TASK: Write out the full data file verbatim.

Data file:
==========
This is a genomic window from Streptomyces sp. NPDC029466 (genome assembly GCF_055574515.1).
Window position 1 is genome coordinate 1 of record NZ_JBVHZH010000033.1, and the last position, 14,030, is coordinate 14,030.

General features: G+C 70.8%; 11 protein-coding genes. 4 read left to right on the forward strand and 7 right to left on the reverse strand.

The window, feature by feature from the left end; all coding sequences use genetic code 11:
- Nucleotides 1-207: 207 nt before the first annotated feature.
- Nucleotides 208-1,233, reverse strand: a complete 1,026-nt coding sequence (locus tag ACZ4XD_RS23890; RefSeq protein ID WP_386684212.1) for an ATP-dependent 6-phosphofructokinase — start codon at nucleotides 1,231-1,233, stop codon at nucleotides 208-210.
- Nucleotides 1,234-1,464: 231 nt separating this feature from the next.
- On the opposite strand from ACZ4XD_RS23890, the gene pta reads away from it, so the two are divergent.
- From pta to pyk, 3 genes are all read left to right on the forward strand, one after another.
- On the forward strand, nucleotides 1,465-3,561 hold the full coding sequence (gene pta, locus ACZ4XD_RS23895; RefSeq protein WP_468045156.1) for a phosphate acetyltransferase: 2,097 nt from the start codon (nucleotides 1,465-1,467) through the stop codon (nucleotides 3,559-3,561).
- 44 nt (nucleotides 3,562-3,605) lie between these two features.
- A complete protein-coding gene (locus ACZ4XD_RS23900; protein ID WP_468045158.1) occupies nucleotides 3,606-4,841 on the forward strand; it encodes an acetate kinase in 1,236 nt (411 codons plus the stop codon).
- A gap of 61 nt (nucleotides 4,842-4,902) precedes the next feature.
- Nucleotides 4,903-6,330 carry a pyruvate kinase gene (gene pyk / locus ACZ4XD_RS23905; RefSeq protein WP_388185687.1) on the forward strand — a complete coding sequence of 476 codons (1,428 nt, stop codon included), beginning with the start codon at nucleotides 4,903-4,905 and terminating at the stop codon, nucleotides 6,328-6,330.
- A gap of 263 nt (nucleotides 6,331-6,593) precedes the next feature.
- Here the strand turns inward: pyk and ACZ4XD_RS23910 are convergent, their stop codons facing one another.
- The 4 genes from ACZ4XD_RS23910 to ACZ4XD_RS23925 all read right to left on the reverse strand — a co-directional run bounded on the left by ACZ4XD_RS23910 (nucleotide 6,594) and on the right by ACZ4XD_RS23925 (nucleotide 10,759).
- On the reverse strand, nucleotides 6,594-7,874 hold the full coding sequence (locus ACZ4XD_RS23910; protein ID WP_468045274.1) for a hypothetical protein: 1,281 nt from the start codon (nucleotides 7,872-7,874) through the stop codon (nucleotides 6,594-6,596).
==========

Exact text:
This is a genomic window from Streptomyces sp. NPDC029466 (genome assembly GCF_055574515.1).
Window position 1 is genome coordinate 1 of record NZ_JBVHZH010000033.1, and the last position, 14,030, is coordinate 14,030.

General features: G+C 70.8%; 11 protein-coding genes. 4 read left to right on the forward strand and 7 right to left on the reverse strand.

The window, feature by feature from the left end; all coding sequences use genetic code 11:
- Nucleotides 1-207: 207 nt before the first annotated feature.
- Nucleotides 208-1,233, reverse strand: a complete 1,026-nt coding sequence (locus tag ACZ4XD_RS23890; RefSeq protein ID WP_386684212.1) for an ATP-dependent 6-phosphofructokinase — start codon at nucleotides 1,231-1,233, stop codon at nucleotides 208-210.
- Nucleotides 1,234-1,464: 231 nt separating this feature from the next.
- On the opposite strand from ACZ4XD_RS23890, the gene pta reads away from it, so the two are divergent.
- From pta to pyk, 3 genes are all read left to right on the forward strand, one after another.
- On the forward strand, nucleotides 1,465-3,561 hold the full coding sequence (gene pta, locus ACZ4XD_RS23895; RefSeq protein WP_468045156.1) for a phosphate acetyltransferase: 2,097 nt from the start codon (nucleotides 1,465-1,467) through the stop codon (nucleotides 3,559-3,561).
- 44 nt (nucleotides 3,562-3,605) lie between these two features.
- A complete protein-coding gene (locus ACZ4XD_RS23900; protein ID WP_468045158.1) occupies nucleotides 3,606-4,841 on the forward strand; it encodes an acetate kinase in 1,236 nt (411 codons plus the stop codon).
- A gap of 61 nt (nucleotides 4,842-4,902) precedes the next feature.
- Nucleotides 4,903-6,330 carry a pyruvate kinase gene (gene pyk / locus ACZ4XD_RS23905; RefSeq protein WP_388185687.1) on the forward strand — a complete coding sequence of 476 codons (1,428 nt, stop codon included), beginning with the start codon at nucleotides 4,903-4,905 and terminating at the stop codon, nucleotides 6,328-6,330.
- A gap of 263 nt (nucleotides 6,331-6,593) precedes the next feature.
- Here the strand turns inward: pyk and ACZ4XD_RS23910 are convergent, their stop codons facing one another.
- The 4 genes from ACZ4XD_RS23910 to ACZ4XD_RS23925 all read right to left on the reverse strand — a co-directional run bounded on the left by ACZ4XD_RS23910 (nucleotide 6,594) and on the right by ACZ4XD_RS23925 (nucleotide 10,759).
- On the reverse strand, nucleotides 6,594-7,874 hold the full coding sequence (locus ACZ4XD_RS23910; protein ID WP_468045274.1) for a hypothetical protein: 1,281 nt from the start codon (nucleotides 7,872-7,874) through the stop codon (nucleotides 6,594-6,596).